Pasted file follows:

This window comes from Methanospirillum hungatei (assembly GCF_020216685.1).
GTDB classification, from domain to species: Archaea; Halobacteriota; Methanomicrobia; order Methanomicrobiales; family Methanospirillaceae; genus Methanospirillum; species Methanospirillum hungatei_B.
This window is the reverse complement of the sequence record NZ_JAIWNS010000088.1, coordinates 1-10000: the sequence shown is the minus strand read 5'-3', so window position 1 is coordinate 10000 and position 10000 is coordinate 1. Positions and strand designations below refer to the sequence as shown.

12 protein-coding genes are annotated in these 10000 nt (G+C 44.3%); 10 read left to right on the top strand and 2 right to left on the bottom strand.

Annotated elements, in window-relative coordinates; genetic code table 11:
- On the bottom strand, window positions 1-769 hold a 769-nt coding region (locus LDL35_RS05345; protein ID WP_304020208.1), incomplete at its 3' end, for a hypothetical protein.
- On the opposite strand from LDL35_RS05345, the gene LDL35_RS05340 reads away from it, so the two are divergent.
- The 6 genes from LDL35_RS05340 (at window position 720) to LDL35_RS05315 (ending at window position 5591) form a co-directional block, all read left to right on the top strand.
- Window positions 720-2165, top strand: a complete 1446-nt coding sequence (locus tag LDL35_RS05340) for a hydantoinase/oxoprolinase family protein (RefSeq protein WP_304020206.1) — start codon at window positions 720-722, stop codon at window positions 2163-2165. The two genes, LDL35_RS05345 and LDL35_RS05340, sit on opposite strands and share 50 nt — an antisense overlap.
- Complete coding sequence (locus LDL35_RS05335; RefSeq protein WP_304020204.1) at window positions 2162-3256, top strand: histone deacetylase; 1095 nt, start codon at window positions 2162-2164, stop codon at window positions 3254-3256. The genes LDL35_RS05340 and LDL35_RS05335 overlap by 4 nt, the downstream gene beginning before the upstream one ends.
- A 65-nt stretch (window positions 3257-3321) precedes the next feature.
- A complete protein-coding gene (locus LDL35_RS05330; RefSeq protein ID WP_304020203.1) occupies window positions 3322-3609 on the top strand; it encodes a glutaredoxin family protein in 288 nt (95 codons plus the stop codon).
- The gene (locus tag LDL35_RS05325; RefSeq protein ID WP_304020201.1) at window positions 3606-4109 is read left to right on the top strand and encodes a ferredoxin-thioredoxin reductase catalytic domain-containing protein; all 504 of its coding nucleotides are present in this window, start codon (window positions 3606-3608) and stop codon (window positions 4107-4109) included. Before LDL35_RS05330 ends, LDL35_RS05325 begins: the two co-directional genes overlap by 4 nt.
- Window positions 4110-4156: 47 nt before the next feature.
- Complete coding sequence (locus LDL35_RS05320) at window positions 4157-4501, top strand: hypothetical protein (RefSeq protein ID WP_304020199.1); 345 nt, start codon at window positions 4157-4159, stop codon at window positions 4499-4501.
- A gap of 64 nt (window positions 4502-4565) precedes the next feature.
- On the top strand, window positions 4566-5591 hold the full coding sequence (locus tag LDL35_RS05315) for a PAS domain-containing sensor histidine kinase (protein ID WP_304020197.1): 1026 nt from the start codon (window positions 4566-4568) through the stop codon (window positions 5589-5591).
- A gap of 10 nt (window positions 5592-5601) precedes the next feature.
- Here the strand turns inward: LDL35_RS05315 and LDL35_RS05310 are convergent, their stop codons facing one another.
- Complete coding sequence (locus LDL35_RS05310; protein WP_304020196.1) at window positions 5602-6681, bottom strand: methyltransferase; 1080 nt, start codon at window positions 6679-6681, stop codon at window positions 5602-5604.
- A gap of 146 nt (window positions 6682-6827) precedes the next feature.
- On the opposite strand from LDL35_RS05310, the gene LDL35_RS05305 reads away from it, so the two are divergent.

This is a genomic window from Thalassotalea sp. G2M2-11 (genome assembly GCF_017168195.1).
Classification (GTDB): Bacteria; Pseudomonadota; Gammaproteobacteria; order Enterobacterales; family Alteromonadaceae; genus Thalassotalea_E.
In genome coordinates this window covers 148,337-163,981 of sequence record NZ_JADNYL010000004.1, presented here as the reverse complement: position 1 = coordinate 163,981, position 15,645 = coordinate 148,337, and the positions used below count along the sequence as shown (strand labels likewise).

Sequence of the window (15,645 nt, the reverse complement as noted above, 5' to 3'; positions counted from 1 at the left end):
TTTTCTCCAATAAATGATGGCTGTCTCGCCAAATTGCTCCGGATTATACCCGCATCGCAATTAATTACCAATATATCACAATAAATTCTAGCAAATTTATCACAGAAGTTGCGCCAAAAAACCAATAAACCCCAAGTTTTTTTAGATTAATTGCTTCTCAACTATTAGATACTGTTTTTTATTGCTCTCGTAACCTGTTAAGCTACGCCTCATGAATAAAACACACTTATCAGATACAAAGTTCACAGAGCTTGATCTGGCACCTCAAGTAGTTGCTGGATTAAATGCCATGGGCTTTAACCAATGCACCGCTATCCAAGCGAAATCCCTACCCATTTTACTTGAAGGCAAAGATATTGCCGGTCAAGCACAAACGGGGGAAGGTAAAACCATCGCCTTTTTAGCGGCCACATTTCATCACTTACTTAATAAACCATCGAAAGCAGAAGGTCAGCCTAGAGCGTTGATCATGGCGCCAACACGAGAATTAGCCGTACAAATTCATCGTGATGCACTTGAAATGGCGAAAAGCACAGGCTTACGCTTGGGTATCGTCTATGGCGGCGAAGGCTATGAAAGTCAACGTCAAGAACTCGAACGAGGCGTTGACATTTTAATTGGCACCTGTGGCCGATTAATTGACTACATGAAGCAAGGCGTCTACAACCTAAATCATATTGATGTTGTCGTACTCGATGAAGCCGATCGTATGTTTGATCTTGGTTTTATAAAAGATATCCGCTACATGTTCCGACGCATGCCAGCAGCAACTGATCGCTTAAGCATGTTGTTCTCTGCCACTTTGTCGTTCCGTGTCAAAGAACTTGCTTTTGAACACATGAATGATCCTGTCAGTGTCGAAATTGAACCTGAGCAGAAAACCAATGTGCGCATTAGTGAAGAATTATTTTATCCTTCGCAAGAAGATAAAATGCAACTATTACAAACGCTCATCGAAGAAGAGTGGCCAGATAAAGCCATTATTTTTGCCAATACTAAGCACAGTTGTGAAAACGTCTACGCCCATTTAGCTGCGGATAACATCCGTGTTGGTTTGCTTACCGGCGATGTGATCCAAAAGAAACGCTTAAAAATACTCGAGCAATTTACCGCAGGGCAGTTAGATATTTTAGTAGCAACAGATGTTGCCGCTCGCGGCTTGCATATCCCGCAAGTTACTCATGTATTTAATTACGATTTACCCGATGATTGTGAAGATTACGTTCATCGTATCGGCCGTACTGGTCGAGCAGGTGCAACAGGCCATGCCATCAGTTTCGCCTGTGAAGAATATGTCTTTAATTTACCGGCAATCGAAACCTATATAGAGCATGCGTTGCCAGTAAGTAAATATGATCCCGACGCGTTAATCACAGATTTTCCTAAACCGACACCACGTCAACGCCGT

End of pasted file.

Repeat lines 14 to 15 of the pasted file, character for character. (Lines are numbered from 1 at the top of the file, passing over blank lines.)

- Window positions 4110-4156: 47 nt before the next feature.
- Complete coding sequence (locus LDL35_RS05320) at window positions 4157-4501, top strand: hypothetical protein (RefSeq protein ID WP_304020199.1); 345 nt, start codon at window positions 4157-4159, stop codon at window positions 4499-4501.